University of Miami’s Haitian community considers causes and effects of President Jovenel Moïse’s assassination

Dean Henri Ford, center, poses for a photo with people in Haiti. Ford is a Haitian-born pediatric surgeon who maintains close ties with his native country. In 2010 he traveled to Haiti after the earthquake to provide surgical care to children injured in the disaster.  Ford regularly returns to Haiti  to provide medical care to its residents.
Dean Henri Ford, center, poses for a photo with people in Haiti. Ford is a Haitian-born pediatric surgeon who maintains close ties with his native country. In 2010 he traveled to Haiti after the earthquake to provide surgical care to children injured in the disaster.  Ford regularly returns to Haiti  to provide medical care to its residents. Photo credit: Henri Ford

The streets of Haiti were quiet before heavy gunfire filled the air of Port-au-Prince on July 7, 2021. Despite violently disrupting the country’s fragile government, however, the assassination of President Jovenel Moïse did not surprise all Haitians at the University of Miami.

“It was unfortunately bound to happen given the years of struggle and oppression surrounding his presidency,” said Laura Francois, a first generation Haitian-American senior majoring in public health and French.

One critique of Moïse’s regime stemmed from his response to drug and gang violence in the country. When she visited family in Haiti last December, Francois said she witnessed the effects of the regime’s hands-off approach firsthand.

“We were following strict driving schedules and routes just to avoid manifestations and gang violence,” said Francois, who is the president of UM’s Haitian student organization Planet Kreyol.

Dr. Henri Ford, a Haitian-born pediatric surgeon and the dean of the Leonard M. Miller School of Medicine, provided medical support to Haiti after the catastrophic earthquake of 2010 and performed the country’s first-ever successful separation of conjoined twins. Ford said that he feels that the causes and effects of Moïse’s assassination transcend political affiliation.

“Regardless of how anybody felt about Jovenel Moïse, it was a callous act and nobody deserves this type of assassination, especially in your own house in front of your wife and kids,” Ford said.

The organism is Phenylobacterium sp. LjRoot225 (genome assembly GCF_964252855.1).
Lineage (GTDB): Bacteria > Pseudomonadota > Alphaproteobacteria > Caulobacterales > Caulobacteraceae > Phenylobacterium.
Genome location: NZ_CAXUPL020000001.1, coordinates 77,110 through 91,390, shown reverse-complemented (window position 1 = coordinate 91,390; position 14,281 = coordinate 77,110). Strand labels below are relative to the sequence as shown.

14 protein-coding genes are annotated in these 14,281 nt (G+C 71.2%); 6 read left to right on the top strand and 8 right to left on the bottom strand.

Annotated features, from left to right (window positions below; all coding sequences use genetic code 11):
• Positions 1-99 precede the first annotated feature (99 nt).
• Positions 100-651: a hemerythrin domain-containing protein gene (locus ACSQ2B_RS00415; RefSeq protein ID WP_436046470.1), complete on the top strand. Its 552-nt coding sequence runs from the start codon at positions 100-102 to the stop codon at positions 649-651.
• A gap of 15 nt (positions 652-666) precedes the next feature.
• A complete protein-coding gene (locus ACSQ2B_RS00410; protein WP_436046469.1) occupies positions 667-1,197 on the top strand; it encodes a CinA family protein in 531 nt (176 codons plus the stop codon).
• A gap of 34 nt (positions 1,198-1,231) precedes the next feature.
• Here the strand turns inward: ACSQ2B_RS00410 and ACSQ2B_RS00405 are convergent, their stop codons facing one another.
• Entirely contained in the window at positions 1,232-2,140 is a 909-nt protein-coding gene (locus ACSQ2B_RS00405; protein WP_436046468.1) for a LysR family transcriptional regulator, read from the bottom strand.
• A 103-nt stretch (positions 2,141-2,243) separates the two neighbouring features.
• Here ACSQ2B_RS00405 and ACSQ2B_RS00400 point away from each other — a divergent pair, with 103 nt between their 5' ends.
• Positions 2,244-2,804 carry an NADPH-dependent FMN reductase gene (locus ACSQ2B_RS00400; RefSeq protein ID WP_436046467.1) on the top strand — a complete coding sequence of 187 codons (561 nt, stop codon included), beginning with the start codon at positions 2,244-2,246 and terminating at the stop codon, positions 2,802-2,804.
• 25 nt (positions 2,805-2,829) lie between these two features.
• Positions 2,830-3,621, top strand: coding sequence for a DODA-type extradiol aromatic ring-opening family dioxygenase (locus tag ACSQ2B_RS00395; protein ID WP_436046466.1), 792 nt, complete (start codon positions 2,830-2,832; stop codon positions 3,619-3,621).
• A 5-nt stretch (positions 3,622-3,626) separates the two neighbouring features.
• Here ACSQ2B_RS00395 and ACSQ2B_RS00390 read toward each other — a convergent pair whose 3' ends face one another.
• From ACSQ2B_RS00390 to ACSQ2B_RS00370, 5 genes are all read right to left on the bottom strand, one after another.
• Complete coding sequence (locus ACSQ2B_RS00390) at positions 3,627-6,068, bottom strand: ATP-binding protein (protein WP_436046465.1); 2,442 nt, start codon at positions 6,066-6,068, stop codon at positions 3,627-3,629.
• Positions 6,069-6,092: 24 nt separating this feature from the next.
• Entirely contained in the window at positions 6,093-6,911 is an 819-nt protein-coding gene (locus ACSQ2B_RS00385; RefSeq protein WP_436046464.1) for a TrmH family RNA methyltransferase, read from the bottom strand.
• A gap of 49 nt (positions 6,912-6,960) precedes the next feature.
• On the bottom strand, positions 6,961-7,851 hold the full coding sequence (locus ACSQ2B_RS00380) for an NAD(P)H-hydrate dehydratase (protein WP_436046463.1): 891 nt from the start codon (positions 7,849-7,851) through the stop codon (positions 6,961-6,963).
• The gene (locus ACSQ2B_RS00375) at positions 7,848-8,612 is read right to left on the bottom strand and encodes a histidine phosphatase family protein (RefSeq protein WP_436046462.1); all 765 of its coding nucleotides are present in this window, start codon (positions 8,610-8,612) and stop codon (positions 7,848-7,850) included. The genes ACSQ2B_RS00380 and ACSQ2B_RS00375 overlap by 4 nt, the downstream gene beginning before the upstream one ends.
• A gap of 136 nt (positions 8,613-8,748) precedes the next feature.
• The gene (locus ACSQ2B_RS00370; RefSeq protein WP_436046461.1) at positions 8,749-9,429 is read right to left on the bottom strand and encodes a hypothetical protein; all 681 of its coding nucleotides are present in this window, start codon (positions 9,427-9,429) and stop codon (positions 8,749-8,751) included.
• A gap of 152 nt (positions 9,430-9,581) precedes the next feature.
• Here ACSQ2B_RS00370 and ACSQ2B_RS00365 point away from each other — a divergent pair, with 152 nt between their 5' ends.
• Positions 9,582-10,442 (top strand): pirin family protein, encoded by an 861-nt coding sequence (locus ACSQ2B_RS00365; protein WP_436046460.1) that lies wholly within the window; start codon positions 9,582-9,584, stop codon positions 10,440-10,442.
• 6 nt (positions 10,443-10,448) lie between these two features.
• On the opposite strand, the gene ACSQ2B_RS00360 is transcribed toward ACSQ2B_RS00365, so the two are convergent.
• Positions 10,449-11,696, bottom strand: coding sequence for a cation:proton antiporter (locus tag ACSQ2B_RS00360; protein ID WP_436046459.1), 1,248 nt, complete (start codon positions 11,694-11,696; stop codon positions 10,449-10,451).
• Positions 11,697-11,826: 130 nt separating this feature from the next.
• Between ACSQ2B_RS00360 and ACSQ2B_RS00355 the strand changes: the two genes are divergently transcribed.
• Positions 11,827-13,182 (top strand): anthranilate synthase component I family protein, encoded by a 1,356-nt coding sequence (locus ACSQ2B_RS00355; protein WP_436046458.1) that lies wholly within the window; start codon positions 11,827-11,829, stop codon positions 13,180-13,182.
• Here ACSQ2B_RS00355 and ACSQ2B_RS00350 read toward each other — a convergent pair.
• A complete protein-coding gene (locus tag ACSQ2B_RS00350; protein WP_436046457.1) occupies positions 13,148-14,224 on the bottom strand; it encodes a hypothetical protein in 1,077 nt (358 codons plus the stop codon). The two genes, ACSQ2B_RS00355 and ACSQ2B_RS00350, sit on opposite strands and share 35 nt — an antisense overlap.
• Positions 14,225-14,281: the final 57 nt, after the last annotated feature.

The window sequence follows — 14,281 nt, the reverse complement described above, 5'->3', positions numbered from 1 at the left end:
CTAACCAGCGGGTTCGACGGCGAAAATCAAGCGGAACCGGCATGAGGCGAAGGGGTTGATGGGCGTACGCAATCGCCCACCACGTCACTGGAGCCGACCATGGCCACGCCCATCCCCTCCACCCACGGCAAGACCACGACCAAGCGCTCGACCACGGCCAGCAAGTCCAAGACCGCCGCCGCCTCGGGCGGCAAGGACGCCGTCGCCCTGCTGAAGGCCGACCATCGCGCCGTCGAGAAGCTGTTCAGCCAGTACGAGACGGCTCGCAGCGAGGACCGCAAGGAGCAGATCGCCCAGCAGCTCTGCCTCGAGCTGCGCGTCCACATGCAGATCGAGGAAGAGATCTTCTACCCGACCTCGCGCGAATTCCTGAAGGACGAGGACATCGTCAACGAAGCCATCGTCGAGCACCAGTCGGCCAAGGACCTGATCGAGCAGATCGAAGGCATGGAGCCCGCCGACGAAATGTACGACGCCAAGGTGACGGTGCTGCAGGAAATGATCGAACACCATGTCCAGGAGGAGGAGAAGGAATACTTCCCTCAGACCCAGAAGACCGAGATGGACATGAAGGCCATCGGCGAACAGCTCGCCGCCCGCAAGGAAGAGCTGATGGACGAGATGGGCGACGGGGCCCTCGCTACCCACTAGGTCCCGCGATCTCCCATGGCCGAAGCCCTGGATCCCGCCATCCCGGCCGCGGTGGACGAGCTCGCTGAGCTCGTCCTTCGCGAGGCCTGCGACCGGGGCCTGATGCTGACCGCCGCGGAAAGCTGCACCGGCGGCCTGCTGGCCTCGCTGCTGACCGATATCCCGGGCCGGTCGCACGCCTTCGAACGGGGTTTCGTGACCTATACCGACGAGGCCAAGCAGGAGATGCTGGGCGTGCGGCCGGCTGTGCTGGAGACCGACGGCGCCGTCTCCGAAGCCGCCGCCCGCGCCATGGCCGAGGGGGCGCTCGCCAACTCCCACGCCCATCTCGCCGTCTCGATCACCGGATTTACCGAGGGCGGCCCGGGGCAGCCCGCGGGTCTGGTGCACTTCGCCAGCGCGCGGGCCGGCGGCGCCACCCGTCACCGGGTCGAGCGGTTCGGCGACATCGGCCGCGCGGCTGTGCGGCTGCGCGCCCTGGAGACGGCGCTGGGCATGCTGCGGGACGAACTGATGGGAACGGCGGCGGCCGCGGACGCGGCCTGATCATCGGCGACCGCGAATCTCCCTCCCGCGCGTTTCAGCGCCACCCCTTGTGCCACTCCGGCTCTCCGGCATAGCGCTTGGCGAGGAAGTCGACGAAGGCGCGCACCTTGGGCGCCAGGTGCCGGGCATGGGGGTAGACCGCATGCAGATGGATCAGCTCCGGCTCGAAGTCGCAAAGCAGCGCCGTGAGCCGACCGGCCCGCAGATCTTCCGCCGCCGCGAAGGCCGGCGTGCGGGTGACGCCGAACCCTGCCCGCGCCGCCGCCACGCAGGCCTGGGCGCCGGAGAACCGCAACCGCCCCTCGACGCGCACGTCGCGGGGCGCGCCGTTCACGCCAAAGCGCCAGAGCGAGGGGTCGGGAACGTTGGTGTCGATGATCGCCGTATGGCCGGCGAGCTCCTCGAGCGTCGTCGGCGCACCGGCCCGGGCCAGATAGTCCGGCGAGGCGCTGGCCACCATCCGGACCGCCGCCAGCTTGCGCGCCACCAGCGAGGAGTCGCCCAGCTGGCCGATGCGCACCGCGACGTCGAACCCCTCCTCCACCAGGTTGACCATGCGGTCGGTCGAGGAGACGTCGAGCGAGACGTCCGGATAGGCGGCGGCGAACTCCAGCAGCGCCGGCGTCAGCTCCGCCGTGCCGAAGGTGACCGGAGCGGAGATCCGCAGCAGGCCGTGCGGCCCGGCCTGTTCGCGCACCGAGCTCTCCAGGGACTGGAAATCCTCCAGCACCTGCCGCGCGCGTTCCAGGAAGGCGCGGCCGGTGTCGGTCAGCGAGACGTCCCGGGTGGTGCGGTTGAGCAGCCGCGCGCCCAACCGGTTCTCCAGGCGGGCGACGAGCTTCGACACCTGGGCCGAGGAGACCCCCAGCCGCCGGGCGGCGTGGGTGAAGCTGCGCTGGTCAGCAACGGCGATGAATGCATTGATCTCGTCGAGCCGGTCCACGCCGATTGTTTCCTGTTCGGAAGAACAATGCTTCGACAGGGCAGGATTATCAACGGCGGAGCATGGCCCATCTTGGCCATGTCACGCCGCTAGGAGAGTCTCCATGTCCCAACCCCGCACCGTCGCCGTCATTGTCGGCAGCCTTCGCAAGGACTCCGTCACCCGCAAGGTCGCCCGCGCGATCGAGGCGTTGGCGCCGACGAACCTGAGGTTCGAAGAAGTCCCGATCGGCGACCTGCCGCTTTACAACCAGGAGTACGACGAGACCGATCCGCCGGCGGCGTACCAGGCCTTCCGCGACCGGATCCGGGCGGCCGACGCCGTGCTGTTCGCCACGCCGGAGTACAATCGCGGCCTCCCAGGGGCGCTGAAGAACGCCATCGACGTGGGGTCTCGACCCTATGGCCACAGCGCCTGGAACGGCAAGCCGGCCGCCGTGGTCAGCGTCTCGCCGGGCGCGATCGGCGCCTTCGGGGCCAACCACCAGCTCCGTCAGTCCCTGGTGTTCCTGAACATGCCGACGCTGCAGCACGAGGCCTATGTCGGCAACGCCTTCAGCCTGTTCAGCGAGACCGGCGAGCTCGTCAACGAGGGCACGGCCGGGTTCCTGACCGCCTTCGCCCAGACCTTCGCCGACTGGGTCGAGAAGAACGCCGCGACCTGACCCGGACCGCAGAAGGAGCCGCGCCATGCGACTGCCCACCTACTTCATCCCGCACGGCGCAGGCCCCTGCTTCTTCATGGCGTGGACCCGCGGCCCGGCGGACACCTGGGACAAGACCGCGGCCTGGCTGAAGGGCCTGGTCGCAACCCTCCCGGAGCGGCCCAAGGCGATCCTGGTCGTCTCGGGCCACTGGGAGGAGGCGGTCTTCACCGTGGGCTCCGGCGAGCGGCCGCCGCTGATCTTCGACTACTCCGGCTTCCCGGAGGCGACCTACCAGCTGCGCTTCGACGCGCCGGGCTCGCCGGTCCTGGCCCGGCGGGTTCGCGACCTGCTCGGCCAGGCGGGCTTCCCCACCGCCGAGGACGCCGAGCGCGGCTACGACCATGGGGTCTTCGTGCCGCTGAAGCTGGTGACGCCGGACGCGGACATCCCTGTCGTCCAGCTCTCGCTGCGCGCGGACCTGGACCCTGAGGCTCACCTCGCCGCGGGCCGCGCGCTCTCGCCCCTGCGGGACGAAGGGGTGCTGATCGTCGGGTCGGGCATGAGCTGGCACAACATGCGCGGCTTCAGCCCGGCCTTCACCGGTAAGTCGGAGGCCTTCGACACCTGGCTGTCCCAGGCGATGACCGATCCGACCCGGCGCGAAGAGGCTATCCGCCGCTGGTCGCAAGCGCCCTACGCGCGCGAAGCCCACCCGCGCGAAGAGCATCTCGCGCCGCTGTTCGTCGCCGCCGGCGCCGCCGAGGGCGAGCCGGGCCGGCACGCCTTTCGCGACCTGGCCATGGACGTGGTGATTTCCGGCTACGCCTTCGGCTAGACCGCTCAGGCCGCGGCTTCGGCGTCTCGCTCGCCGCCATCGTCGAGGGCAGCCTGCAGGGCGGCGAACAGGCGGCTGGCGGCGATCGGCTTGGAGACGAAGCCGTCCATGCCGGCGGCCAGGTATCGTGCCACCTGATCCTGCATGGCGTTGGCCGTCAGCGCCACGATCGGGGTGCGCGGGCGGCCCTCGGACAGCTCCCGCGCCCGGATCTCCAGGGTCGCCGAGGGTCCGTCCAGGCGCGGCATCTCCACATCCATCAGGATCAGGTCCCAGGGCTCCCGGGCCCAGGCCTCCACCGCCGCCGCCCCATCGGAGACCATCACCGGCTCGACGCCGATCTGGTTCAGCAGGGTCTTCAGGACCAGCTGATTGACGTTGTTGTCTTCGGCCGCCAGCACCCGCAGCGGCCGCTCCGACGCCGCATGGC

Moïse’s assassination, though somewhat predictable to some, stood out to Ford for its suddenness and the possible political motivations that spurred the perpetrators.

“I never expected anyone to carry out such a barbaric act on anyone, let alone the president, just because you have a fundamental disagreement on his policies or his approach,” he said.

South Florida is home to the U.S.’s largest Haitian diaspora, with almost 230,000 Haitian immigrants residing in the Florida Metro Area. The community has suffered in the aftermath of Moise’s assassination, with Haitian-American doctor and South Florida resident Christian Emmanuel Sanon among those arrested under suspicion of involvement in the assassination.

Paul Douillon, a Haitian and Cuban American junior studying criminology and music, said that many in the Haitian community have mixed feelings about the assassination.

“I know my parents are really hurt by everything that’s happened,” Douillon said. “And if I’m being honest, to some extent, even a little embarrassed that our country is being seen in some tragic way again.”

“Every time we’re on the news, we are being seen in a traumatic way or for some traumatic event. It’s not very common that we make national news for something positive,” Douillon continued.

Laury B. Roux, a Haitian entrepreneur who currently resides in Port-au-Prince, said she is unsure what to make of the events.

“We woke up to this horrific news about the assassination of the president and the uncertainty, the anger, the hopelessness, it’s just ongoing and we are shocked,” Roux said.

“However unpopular this president was and how difficult the situation was, it’s sad for us to just see even more bloodshed and just more people dying,” she continued.

Since July 20th, Ariel Henry, a Haitian neurosurgeon and politician, has served as the acting president of Haiti and will continue in the role until the country’s September elections. The United States currently grants temporary protected status to Haitian citizens, thereby granting them residency in the U.S. until October 4th, 2021.

Gepsie Metellus, the executive director of the Sant La Haitian Neighborhood Center, an organization that helps Haitian-Americans integrate into South Florida through cultural workshops and seminars, told the Miami Herald that she hopes the Haitian-American community can help support Haiti through its political crisis.

“If Haitian-American elected officials and the rest of the Haitian-American civil leadership can understand how to leverage the power that we hold collectively, I think we can be a significant force in developing U.S.-Haiti policy,” Metellus said.